As part of a University Research Fellowship at the Department of Complex Trait Genetics of Amsterdam Neuroscience, Emil Uffelmann and Danielle Posthuma reviewed resources and methods used by geneticists to point to the most-likely biological mechanism underlying a psychiatric condition for the journal Biological Psychiatry. Their review includes a detailed overview of tools and resources that aid in interpreting GWAS results and is published in Biological Psychiatry. It is the first paper by the Brainscape consortium.

Genome-wide association studies (GWAS) are uncovering an ever-increasing number of genetic variants related to neuropsychiatric conditions. Schizophrenia, depression, autism, bipolar disorder: All these, and many more, are now understood to be polygenic in nature, which means that the variation in hundreds of genes contributes to their aetiology. As important as this understanding may be, it challenges traditional ways of studying genetic disease. Mendelian diseases are caused by only one or very few mutations, allowing targeted gene manipulation in animal and cellular models. With the complexity that polygenic traits entail, however, other approaches are required to bridge the gap between GWAS and neurobiology.

Uffelmann and Posthuma reviewed resources and methods used by geneticists to point to the most-likely biological mechanism underlying a psychiatric condition. Because meaningful functional experiments cannot be performed with hundreds of mutations, geneticists aim to identify convergent patterns in their data that implicate specific cell-types, tissues, biological pathways or developmental stages. This would allow biologists to resort to their arsenal of experimental appliances and to probe that tissues’ or cell-types’ involvement in a given psychiatric condition. To get there, geneticists can use external data resources on e.g. gene-expression to prioritize a number of genes in their GWAS results. With newly-developed statistical methods, they can subsequently search for convergent functions among those genes.Uffelmann and Posthuma outline several obstacles that need to be overcome in order to make this strategy a winning one. Among them is the relative scarcity of patient data and an overreliance on adult post-mortem tissue in current resources that may not accurately reflect the consequences of genetic disturbances observed in GWASs. Future resources need to be extended to account for the multi-dimensional nature of neuropsychiatric traits. Moreover, it will necessitate interdisciplinary approaches to solve the ramifications of polygenic-trait architectures. Ultimately, it will be neurobiologists that will need to confirm the results of genetics in-silico analyses in functional follow-up studies. To make this process as efficient and successful as possible, both fields need to actively collaborate in order to capitalize on each other’s domain-specific expertise. New consortia such as Brainscapes are much needed to trailblaze such concerted boundary breaching.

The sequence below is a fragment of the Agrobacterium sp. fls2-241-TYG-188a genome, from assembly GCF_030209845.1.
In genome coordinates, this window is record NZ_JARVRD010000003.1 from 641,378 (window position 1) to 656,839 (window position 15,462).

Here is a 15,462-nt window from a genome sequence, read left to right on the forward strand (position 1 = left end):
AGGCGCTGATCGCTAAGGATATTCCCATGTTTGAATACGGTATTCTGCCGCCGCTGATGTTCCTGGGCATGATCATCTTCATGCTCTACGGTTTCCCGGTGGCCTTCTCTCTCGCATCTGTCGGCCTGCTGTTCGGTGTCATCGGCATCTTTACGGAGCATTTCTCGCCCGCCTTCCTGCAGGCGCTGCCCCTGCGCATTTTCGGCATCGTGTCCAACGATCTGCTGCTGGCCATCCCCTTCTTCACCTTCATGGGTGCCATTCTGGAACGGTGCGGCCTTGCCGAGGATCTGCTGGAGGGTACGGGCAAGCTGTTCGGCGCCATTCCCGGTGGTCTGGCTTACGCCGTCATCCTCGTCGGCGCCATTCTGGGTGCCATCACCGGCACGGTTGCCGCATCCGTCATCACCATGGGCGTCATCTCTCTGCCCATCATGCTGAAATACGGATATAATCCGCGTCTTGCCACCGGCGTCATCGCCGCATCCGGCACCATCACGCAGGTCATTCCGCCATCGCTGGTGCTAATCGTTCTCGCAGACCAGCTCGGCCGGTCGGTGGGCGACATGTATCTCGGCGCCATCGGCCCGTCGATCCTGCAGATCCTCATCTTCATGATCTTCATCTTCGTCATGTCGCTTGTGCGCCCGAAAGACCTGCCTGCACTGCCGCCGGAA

The open access, pre-proof version of the review is available from Biological Psychiatry’s website.

Source: Center for Neurogenomics and Cognitive Research